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The little master's return

Picture of Gurudev Rabindranath Tagore This is only a feeble translation of a short story by Gurudev Rabindranath Tagore. The objective is merely to exhort readers to read the original, or better translations. This is a sad tale, all about human relationships. Raicharan is a simpleton who finds employment in the house of a well-to-do family. His primary responsibility is to take care of his master's child. The little boy, Anukul, grows into a well-educated man and becomes a magistrate. Anukul marries and becomes the father of a son. Raicharan is now entrusted the care of Nabakumar, Anukul's son. Nabakumar is very fond of Raicharan. However, Nabakumar drowns in the Padma river. Raicharan is not responsible for the mishap; but, he should not have left the child alone near a swollen river. However, the child had insisted that he fetch him flowers, and Raicharan had to submit to the child's wishes. Raicharan is overcome with a feeling of guilt; even the child's mother suspects that he might have stolen her son. Raicharan returns to his own village. Despite her advanced age, Raicharan's wife gives birth to a son; she herself dies at childbirth. Raicharan develops a tremendous hatred for his son because he believes that the boy was born to usurp Nabakumar's place from his heart. All children, by and large, behave in the same manner but to Raicharan's guilty mind it seemed as though his son and Nabakumar shared similar traits. The simpleton that he was, and perhaps to assuage his guilty feelings, Raicharan starts believing that Nabakumar had indeed been returned to him by God in the form of his son. The belief takes such a firm hold of him that Raicharan starts treating his son, Felna, as though he were Nabakumar. The boy gets the best education, the best food and the best clothes; Raicharan serves him as a servant. The immature boy, seeing life as it is presented to him and unable to fathom the complex nuances, also starts believing that Raicharan is a servant. Felna, of course, is fond of Raicharan but it is not the fondness of a son towards his father. Anukulbabu accepts Felna as his lost son with some reservations, but his wife is certain that Felna and Nabakumar are one and the same. The immature boy, made to believe from the start that Raicharan was not his father, is slightly angry that he was stolen by the faithful servant. The boy, little understanding the tremendous hurt he was causing Raicharan, urges Anukulbabu to grant a monthly pension to the faithful servant!

(This story is being republished with a summary)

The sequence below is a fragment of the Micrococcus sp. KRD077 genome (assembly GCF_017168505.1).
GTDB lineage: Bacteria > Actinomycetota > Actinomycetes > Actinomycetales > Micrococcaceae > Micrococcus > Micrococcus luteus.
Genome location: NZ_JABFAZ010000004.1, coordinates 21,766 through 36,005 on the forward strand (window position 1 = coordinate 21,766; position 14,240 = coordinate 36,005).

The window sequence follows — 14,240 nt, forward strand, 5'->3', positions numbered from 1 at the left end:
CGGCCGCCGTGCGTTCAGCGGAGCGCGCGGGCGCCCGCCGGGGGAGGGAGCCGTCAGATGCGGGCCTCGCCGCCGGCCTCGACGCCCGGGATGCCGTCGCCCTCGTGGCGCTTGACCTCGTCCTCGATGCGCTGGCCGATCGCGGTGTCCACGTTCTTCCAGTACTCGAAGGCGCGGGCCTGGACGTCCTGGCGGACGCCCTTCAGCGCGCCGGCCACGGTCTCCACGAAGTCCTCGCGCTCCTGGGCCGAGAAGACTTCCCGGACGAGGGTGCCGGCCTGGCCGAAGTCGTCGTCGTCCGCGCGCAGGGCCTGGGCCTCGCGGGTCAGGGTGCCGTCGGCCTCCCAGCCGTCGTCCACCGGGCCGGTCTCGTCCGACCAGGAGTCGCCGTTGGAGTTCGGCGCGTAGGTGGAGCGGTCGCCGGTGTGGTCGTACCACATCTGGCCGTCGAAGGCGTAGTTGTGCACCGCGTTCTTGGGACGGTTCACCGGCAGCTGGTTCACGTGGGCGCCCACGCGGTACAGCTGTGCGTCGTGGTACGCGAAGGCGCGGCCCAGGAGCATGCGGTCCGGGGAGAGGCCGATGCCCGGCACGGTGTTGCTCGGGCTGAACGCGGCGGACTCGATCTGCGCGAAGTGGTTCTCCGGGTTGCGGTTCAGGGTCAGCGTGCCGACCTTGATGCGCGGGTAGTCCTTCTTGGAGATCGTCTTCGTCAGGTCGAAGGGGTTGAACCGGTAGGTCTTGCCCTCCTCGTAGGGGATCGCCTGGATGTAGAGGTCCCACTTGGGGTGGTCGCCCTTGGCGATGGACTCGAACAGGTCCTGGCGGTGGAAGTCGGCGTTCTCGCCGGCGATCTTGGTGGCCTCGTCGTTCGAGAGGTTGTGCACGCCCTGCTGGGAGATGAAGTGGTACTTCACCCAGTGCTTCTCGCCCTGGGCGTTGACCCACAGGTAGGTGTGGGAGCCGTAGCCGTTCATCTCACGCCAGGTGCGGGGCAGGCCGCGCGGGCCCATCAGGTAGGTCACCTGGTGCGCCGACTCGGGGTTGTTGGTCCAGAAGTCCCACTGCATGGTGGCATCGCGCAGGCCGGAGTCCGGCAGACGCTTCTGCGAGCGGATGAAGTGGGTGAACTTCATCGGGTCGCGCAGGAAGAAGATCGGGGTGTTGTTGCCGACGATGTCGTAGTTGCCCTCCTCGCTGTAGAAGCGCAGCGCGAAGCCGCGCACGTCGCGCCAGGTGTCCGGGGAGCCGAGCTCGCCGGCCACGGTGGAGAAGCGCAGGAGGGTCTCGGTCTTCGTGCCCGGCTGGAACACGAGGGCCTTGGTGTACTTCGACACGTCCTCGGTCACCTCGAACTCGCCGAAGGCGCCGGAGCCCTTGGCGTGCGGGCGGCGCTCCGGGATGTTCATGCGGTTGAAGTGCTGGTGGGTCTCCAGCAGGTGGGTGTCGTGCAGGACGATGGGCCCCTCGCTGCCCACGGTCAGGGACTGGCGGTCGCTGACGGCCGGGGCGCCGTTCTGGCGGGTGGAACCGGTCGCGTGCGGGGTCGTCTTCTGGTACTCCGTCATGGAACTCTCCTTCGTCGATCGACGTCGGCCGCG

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Wrong house!

Funny picture of dog wearing hat Some people like it, others don't. Those in favour of transferable jobs argue that you get to see new places, make new friends, experience new culture; it widens your horizons. But dissenters like me don't usually look at this bright side. We feel distressed at being torn away from familiar surroundings. The mere thought of hunting for a new house, and starting all over again from scratch gives me goose bumps!

My office, of course, isn't bothered about my skin conditions, and one day a neat envelope was delivered to me which contained a neatly printed transfer order. I had to move to another city. I moved. I chose to move alone keeping my family behind.

One of my colleagues in the new office helped me find a flat in a housing society. My biggest problem was solved! It wasn't a large flat. But, then, a single person like me did not require a large flat. It was a cosy nest; the rent was affordable; it was quite near to my office. The housing complex had three floors with four apartments on each floor. All the apartments were identical in every respect; even the size and shape of the doors and windows, and their colours were the same! The flats were exact replicas. My nest was on the first floor.

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Weighty problem!

Weighing balance One of my friends is a grocer. My friend, to tell you the truth, is somewhat miserly. In this digital age, he continues to use a vintage weighing scale - the kind of scale for which you require those ugly and terrible-looking cast iron weights! The friend, however, needs another set of weights. He wants to buy only four weights which will allow him to measure from one kilogram upto 40 kilograms in a single weighing. Can you suggest what four weights he should get himself which will allow him to measure any whole number mass form one kilogram to 40 kilograms in a single weighing?

(This puzzle had been carried before and is being republished)

Please solve

Some useful links for
your career:


  • Union Public Service Commission - www.upsc.gov.in
  • IIT-Kharagpur - www.iitkgp.ac.in
  • Indian Statistical Institute - www.isical.ac.in
  • Indian Institute of Technology Madras - www.iitm.ac.in
  • Indian Institute of Management, Ahmedabad - www.iimahd.ernet.in
  • Indian Institute of Mass Commission - www.iimc.nic.in
  • IIT Bombay - www.iitb.ac.in
  • Indian School of Mines, Dhanbad - www.ismdhanbad.ac.in
  • Birla Institute of Technology, Ranchi - www.bitmesra.ac.in
  • Central Institute of Fisheries Nautical and Engineering Training - www.cifnet.nic.in
  • Indian Institute of Information Technology, Allahabad (Deemed University) - www.iiita.ac.in
  • Central Marine Fisheries Research Institute, Kochi - www.cmfri.com
  • Tata Institute of Social Sciences, Mumbai - www.tiss.edu